As I looked up from a bite of ham, the waiter brought the next dish, which was their Spanish Rice. For some reason it was not what I anticipated at all, but instead was much better. At the center of the dish was what I would call a rice-cake, softer in the center and flavored with a delectable broth. At the edges it was crunchy and texture-filled, like the crust of a perfect paella. The shrimp itself was still moist, removed from heat during it's preparation in that just-perfect moment after pink turns to white without losing the juice within. Seasoned with paprika and saffron, the dish was an ecstasy of surprises, with tiny chunks of sweet, fatty bacon, crumbles of chorizo sausage, and other goodies colliding like some lyrical corps de ballet dancing in my mouth. At one moment it's a solo, seconds later the entire ensemble is leaping together, and all of it is bathed in this spicy, buttery sauce. This dish just rocked my world.
The soup special that night was a Butternut Squash. It was blended with cream, and --- I'm guessing here--- riced to perfection. Just enough texture to allow the flavors to come together in the eating. Splendid.
Our mains arrived shortly afterwards. One of us had the Handmade Daily Ravioli, the centers of which were a cheese and spinach filling with a blanket of lovely soft fava-bean pesto. Creamy and delicious.
My BH had the Dungeness Crab pasta, which was served perfectly al-dente, after having been flambeed with a cream & tomato sauce enhanced with pernot, shallots and garlic. My husband loved the delicate flavors all tumbled together with the seafood. Spot on.
I thought my own dish, which was the Duck Special was amazing. The duck meat was rich, without being gamey, and it came on a bed of wild rice with a captivating golden sauce of onions, herbs and some sort of sweet fruit blend covering it all. In my delight at the perfection of the dish's taste, I neglected to jot down the specific ingredients of the sauce in my notebook, so you'll just have to imagine that combination of sweet and savory that compliments the richer meats to perfection. It was just that good.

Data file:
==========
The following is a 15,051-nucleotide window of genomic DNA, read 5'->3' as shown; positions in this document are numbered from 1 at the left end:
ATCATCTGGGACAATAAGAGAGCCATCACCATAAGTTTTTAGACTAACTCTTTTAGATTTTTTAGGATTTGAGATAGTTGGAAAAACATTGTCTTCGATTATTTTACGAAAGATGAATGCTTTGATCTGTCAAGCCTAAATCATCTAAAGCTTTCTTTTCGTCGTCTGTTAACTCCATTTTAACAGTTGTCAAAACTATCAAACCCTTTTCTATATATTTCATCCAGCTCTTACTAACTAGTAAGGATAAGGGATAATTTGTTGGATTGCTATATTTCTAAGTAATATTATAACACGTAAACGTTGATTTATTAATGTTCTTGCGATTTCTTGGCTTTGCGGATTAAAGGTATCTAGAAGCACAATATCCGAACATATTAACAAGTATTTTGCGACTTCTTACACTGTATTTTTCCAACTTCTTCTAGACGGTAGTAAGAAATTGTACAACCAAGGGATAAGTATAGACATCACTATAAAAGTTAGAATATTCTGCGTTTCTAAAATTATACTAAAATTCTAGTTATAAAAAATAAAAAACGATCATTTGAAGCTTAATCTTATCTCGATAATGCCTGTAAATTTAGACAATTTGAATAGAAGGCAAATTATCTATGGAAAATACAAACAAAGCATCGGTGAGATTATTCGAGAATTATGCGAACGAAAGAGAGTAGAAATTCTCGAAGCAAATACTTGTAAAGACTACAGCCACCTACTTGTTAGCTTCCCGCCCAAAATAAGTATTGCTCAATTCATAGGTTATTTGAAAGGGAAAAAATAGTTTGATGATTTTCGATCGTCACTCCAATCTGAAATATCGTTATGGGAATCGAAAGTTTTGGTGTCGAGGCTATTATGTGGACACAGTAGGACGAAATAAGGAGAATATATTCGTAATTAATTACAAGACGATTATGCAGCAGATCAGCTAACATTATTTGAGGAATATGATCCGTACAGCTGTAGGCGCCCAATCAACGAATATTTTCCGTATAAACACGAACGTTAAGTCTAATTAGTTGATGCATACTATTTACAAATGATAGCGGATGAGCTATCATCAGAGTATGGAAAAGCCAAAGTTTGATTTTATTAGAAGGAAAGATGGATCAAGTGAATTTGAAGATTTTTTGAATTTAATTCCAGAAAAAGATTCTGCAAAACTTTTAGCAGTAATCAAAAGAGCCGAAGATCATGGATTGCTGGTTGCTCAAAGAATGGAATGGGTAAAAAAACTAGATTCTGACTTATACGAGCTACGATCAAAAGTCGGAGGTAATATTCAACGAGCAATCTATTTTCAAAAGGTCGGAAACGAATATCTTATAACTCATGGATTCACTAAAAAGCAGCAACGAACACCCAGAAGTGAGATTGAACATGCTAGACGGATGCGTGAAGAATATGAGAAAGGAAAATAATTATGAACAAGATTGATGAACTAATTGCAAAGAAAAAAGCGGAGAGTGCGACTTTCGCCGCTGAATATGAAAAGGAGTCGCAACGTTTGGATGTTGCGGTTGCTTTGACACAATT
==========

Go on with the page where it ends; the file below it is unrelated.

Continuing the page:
We topped off the evening with a dessert called a Chocolate Bomb, a version of the now popular molten chocolate cake (which is a cakey on the outside, melted brownie goodness on the inside delight). It had a lovely reduction of raspberry beneath it, to balance the extremely rich, dark chocolate of the cake itself. That dessert and our cappucinos and lattes were all a delightful topper to an all but perfect meal.
I highly recommend The Basin, and can't wait to see another show in Saratoga as an excuse to visit it again. In the interim, I intend to hit the Plumed Horse for my birthday in a week's time, and will certainly report on that trip as well. Check it out, and Bon Appetit!
The Basin Restaurant
14572 Big Basin Way
Saratoga, CA 95070
Cost: Moderately expensive
Table size: adequate
Noise Level: perfect for easy conversation
Dining time: somewhat leisurely, had to hustle to make the show, but did make it.